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Yes, the case where $$\epsilon>1$$ is not interesting, in fact, only the small $$\epsilon$$ is interesting.

So you've proven the case where $$\epsilon=1/n$$. I claim that this already proves the general case: if you have $$epsilon>0$$, you can choose $$1/n<\epsilon$$. A finite open cover of balls of radius 1/n, will induce a finite open cover of balls of radius $$\epsilon$$...
OK, this may seem as a stupid question, but how can such a finite open cover by balls of radius 1/N < ε induce a finite open cover by balls of radius ε? I don't see this immediately... If it's trivial, please let me know, so I'll think about it a bit more!

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Yes, that occured to me...A formula inspired by a sequence which converges to ε? OK, this may seem as a stupid question, but how can such a finite open cover by balls of radius 1/N < ε induce a finite open cover by balls of radius ε? I don't see this immediately... If it's trivial, please let me know, so I'll think about it a bit more!
Well, if you have an open cover by balls of radius 1/N, then you just enlarge the balls so that they have radius $$\epsilon$$. This will still be a cover of X...

Yes, that occured to me...A formula inspired by a sequence which converges to ε? Hmm, I was thinking of the formula

$$B((x_n)_n,\epsilon)=B(x_1,\epsilon)\times B(x_2,2\epsilon)\times B(x_3,3\epsilon)\times...$$

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Well, if you have an open cover by balls of radius 1/N, then you just enlarge the balls so that they have radius $$\epsilon$$. This will still be a cover of X...
Yes, I understand the concept, but I need to find out how..

Hmm, I was thinking of the formula

$$B((x_n)_n,\epsilon)=B(x_1,\epsilon)\times B(x_2,2\epsilon)\times B(x_3,3\epsilon)\times...$$
OK, I'll think about this a bit more and post later/tomorrow. Actually, a few hours ago, I hated this problem, and now I like it! Yes, I understand the concept, but I need to find out how..
It's not that hard: if $$\{B(x,1/n)~\vert~x\in E\}$$ is a finite cover of balls of radius 1/N, then $$\{B(x,\epsilon)~\vert~x\in E\}$$ is a finite cover of balls of radius epsilon... You just replace every ball in the first collection by a larger ball...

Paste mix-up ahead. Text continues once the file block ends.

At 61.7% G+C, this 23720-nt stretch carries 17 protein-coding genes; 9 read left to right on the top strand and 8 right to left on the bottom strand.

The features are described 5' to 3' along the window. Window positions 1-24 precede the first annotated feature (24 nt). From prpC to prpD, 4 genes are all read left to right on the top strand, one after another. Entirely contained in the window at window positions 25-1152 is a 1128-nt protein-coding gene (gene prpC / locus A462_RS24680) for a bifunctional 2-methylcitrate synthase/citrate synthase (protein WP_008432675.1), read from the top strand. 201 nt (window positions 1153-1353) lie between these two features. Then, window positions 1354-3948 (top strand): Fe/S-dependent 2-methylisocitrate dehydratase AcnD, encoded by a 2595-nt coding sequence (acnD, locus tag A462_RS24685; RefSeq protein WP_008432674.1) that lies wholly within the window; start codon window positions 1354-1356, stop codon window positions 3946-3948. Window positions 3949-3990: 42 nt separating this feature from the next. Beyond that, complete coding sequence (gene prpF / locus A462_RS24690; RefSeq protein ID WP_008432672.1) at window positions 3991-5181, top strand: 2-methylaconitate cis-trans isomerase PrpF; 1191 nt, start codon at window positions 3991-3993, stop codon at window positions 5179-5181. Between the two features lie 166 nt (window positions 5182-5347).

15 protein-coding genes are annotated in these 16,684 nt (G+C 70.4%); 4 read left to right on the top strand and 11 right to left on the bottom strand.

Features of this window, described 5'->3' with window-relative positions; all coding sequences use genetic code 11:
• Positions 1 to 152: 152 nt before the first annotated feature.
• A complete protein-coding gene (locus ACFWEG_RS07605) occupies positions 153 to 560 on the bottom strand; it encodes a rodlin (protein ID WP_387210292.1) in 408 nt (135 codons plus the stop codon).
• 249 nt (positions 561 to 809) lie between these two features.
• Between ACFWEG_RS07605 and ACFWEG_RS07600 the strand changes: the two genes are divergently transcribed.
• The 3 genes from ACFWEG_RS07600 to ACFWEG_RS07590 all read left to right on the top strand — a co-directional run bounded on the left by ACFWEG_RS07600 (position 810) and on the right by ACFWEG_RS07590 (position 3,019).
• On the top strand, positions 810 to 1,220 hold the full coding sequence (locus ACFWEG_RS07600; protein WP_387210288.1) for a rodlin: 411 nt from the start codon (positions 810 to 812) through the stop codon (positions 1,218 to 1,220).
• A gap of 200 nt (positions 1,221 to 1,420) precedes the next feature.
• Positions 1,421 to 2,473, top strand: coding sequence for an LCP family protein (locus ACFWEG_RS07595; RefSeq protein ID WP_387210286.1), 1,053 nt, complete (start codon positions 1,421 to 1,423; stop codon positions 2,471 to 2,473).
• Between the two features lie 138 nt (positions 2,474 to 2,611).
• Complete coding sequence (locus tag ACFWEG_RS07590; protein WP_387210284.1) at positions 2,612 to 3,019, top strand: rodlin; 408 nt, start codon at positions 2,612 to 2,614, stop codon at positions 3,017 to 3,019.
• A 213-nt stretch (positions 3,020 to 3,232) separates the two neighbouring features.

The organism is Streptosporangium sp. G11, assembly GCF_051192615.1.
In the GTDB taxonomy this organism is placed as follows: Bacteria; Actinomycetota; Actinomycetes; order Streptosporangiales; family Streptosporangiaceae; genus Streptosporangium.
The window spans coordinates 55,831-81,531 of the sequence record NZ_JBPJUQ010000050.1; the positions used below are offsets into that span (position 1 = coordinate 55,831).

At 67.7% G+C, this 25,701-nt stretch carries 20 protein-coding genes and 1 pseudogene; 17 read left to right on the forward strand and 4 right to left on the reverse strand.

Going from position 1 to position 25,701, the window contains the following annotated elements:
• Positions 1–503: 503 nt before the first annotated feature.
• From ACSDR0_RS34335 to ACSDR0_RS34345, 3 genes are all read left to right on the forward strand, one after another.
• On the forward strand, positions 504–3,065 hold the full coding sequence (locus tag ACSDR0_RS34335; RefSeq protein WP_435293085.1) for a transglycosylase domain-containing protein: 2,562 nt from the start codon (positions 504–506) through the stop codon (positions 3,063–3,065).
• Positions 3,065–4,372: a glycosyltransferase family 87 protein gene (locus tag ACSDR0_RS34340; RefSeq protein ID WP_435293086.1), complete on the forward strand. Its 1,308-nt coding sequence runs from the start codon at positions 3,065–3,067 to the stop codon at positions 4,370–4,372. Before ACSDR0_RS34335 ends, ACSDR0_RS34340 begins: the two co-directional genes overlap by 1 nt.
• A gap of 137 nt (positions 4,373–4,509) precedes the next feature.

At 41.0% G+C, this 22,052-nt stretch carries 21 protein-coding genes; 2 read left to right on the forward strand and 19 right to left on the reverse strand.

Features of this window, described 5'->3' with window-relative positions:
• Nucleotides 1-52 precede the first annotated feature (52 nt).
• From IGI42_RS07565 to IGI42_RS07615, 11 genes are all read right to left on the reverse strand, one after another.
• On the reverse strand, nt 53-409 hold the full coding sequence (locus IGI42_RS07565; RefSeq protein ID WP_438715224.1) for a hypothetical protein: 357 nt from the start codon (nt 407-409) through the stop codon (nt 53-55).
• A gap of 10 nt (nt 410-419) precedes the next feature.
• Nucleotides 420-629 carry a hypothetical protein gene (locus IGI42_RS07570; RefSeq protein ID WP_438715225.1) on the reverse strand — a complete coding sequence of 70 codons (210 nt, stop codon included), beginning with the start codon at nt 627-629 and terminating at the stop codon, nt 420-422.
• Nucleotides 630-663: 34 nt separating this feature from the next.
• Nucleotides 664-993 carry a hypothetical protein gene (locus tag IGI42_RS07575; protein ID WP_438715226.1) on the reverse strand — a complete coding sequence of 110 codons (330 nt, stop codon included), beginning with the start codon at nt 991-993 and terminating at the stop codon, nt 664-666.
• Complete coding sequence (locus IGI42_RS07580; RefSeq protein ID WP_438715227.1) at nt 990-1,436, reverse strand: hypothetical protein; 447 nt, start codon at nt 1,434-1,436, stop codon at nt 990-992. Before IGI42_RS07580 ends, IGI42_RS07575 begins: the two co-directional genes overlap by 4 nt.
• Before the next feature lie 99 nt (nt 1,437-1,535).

OK, I'll think about this a bit more and post later/tomorrow. Actually, a few hours ago, I hated this problem, and now I like it! Aha, somebody's beginning to like infinite products? Homework Helper
It's not that hard: if $$\{B(x,1/n)~\vert~x\in E\}$$ is a finite cover of balls of radius 1/N, then $$\{B(x,\epsilon)~\vert~x\in E\}$$ is a finite cover of balls of radius epsilon... You just replace every ball in the first collection by a larger ball...
YOu won't believe me right now, but it just occured to me a few seconds ago! It's utterly trivial! I was thinking too hard, I guess...

Haha, I believe you :tongue2:

That's another question solved I guess...

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Haha, I believe you :tongue2:

That's another question solved I guess...
Yes, thanks a lot!

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Btw, another simple intermediate result:

For any rational number r, we can find a finite cover for X by open balls of radius r.

This basically follows from the proved case for radiuses of type 1/n.

If r = m / n, one easily concludes that the first ball in the product has a radius less than m / n, the second less than 2m / n, etc... Of course, until for some i, 2i < n is less than 1, the other cases are always trivially true. And this happens a finite number of times.

Edit: of course, we're talking about rational numbers of type r > 0.

Yes, but doesn't that proof generalize to arbitrary real numbers?

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Yes, but doesn't that proof generalize to arbitrary real numbers?
Well, that's where my lack of precise knowledge in analysis lacks a little.. Well, any real number can be approximated with rational numbers, right? i.e. with sequences of rational numbers, more precisely...Perhaps I'm overcomplicating again, but I'd like to see a rigorous proof...

If we construct such a sequence which converges to some real number, then the corresponding "sequence of open covers" (if such term makes sense at all, but actually its important than an open cover in this situation if fully represented with our rational number, or not? is it unique?) "converges" to our open cover with balls of radius ε... Something like that?

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Of course, ε is real, so it is in the closure of the rationals, and there exists a sequence of rationals converging to ε.

Edit: so, basically, that's it, I guess.

Edit 2: when I think better, the "uniqueness" I mentioned somewhere in the upper post isn't really important, ignore it.

Yes, all of this should be correct. However, can't it be done much easier.

Take $$(y_n)_n$$ in $$B((x_n)_n,r)$$. Then certainly $$d_n(x_n,y_n)/n\leq r$$. Thus $$d_n(x_n,y_n)\leq rn$$. This shows that

$$B((x_n)_n,r)=\prod_{n\in \mathbb{N}}{B(x_n,nr)}$$